There are nine identified subspecies of white-breasted nuthatches (Sitta carolinensis) in North America. These subspecies are categorized into three general groups, and some believe these three groups should be considered separate species. Forget that, I am content to call this cute little acrobat a white-breasted nuthatch.
White breasted nuthatches are grey-blue on the back with a white face and underparts and a chestnut wash on the lower belly and under the tail. They have a black crown and nape, very short tail and long, narrow bill. Females are duller than males.
Usually associated with mature deciduous or conifer woods, white-breasted nuthatches are extremely agile and creep up, down and around tree trunks and branches in search of insects or seeds, their main diet. Occasionally white-breasted nuthatches will eat cultivated crops, such as corn. They also frequent bird feeders.
White-breasted nuthatches often hide or cache food. They usually place a single morsel under loose bark or in a crack and cover it with bark, lichen, moss or other camouflage.
A nuthatch will wedge a seed into a crack or crevice in bark and pound on it with its bill to release the meat. This behavior is called “hacking”; perhaps “hatch” in its name is a corruption of the nuthatch’s hacking. Another explanation of the name is that the pounding “hatches” out the seed. Either derivation of the common name sounds acceptable to me.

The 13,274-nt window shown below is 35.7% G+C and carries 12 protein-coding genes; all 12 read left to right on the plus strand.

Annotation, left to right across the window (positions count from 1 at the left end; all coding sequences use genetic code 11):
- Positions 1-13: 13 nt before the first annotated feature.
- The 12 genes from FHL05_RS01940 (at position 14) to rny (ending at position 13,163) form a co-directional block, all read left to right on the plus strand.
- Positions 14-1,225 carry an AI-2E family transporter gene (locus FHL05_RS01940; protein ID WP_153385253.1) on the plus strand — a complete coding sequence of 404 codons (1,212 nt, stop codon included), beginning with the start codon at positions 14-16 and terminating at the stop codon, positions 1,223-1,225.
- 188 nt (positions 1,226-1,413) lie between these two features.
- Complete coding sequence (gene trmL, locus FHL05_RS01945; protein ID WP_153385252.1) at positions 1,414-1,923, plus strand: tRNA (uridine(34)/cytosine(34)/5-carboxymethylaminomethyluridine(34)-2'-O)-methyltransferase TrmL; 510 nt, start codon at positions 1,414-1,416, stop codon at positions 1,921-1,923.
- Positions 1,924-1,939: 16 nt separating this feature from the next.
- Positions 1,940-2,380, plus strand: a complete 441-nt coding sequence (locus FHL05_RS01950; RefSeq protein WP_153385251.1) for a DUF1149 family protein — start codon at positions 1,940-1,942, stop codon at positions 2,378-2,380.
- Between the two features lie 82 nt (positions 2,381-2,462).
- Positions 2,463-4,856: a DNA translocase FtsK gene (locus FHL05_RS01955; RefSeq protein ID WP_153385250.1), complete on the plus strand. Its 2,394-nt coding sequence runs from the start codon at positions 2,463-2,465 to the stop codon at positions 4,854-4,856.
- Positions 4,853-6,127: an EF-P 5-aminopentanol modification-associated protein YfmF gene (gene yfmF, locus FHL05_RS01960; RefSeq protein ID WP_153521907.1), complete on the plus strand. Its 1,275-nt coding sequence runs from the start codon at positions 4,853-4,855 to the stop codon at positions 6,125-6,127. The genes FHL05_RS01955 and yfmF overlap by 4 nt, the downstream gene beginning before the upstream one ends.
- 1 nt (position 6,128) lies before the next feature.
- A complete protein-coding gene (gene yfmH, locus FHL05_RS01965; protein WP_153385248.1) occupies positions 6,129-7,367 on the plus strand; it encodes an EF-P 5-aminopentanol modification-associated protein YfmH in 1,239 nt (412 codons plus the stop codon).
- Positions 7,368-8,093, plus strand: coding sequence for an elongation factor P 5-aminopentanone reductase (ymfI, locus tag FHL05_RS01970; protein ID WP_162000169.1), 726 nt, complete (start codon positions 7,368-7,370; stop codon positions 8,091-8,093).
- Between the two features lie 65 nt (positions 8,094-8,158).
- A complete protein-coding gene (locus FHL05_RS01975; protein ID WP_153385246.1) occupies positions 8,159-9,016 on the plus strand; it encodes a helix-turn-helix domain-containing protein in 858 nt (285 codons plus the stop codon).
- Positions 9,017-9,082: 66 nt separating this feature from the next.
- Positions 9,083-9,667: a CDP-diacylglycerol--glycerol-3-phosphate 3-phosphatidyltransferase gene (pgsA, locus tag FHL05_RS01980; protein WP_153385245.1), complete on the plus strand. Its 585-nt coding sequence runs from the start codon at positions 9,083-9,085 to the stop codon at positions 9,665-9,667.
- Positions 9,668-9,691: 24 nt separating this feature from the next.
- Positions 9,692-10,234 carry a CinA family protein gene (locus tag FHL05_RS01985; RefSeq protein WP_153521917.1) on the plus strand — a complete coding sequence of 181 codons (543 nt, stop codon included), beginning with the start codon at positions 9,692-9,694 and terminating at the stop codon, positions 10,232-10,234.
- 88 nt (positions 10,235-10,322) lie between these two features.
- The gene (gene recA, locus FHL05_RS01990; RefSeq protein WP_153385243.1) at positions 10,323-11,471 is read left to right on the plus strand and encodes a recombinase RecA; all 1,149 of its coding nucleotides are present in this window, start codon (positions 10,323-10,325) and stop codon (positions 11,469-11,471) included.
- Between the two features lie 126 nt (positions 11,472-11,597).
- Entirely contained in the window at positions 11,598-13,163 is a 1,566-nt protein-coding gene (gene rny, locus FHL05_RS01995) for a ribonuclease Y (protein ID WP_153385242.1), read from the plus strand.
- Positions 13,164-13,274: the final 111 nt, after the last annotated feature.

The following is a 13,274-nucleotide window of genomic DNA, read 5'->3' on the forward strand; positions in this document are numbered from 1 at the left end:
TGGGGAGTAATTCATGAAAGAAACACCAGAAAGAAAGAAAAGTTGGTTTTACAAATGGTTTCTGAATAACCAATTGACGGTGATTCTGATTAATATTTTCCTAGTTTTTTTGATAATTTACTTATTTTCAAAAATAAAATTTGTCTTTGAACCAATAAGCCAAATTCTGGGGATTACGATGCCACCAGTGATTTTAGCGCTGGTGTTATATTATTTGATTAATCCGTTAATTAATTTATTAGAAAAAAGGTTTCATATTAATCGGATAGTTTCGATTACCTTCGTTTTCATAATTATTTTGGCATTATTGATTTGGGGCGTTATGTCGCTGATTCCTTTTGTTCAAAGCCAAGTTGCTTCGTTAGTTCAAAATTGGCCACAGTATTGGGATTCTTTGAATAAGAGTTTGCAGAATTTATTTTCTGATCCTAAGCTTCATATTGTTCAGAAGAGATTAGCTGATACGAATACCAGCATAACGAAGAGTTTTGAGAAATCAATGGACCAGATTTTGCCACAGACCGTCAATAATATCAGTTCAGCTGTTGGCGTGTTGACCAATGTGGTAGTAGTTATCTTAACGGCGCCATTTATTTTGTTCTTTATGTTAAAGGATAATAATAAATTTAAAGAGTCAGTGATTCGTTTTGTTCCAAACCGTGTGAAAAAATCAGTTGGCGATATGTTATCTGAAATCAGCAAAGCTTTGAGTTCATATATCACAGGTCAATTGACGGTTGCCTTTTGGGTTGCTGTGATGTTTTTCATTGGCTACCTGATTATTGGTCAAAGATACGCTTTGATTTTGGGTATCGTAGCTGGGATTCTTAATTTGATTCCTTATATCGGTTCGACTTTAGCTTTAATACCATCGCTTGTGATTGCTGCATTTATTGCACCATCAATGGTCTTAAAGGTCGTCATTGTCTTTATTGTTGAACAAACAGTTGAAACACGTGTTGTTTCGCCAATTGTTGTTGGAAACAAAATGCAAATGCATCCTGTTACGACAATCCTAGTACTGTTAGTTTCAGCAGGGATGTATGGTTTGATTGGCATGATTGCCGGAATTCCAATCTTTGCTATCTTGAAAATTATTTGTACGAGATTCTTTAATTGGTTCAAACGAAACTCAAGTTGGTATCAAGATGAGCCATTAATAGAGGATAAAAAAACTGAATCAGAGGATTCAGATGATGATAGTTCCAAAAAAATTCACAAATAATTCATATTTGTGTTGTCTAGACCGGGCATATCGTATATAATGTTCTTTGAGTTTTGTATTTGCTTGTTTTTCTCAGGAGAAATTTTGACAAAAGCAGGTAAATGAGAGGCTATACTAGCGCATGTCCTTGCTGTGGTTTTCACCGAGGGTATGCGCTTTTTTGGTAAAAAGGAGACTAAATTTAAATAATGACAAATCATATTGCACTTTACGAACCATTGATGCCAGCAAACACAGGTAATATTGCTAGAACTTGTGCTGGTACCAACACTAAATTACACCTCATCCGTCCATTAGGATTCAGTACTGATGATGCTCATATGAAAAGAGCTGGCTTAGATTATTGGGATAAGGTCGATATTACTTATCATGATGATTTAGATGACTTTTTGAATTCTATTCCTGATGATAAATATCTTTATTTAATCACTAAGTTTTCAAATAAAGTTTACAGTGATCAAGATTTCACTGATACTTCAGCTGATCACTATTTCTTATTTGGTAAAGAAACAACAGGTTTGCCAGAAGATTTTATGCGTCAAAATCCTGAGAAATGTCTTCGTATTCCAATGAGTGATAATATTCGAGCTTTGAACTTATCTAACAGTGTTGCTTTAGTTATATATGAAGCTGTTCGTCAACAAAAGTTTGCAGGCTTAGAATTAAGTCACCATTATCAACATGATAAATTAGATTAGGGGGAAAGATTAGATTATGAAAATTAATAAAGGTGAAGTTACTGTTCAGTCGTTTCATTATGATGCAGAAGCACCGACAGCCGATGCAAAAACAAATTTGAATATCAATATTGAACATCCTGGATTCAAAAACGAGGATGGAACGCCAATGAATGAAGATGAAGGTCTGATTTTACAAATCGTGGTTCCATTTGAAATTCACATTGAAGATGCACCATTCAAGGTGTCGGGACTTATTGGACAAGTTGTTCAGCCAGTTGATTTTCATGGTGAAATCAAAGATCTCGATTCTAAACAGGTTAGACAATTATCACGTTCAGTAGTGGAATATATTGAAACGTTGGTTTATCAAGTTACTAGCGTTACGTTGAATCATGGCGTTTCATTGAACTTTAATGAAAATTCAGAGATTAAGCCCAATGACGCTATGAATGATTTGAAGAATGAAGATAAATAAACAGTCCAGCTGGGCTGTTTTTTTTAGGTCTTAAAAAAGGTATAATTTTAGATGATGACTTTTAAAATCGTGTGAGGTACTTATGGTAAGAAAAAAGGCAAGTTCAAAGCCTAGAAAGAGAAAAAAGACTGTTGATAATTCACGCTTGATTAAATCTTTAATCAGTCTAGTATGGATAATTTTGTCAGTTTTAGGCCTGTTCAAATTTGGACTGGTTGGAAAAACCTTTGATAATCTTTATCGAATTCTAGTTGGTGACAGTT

White-breasted nuthatches are monogamous. The female builds a nest in a natural cavity or abandoned woodpecker hole, often reusing the site in subsequent years. Unlike their cousins, the red-breasted nuthatches (see “Red-breasted Nuthatch” and “Nesting Red-breasted Nuthatch”), white-breasted nuthatches rarely excavate their own hole.
Generally white-breasted nuthatches are not strongly migratory.
Leonard and I enjoyed watching the antics of these white-breasted nuthatches near the Christie Day Use Area at Eagle Lake (Lassen County CA).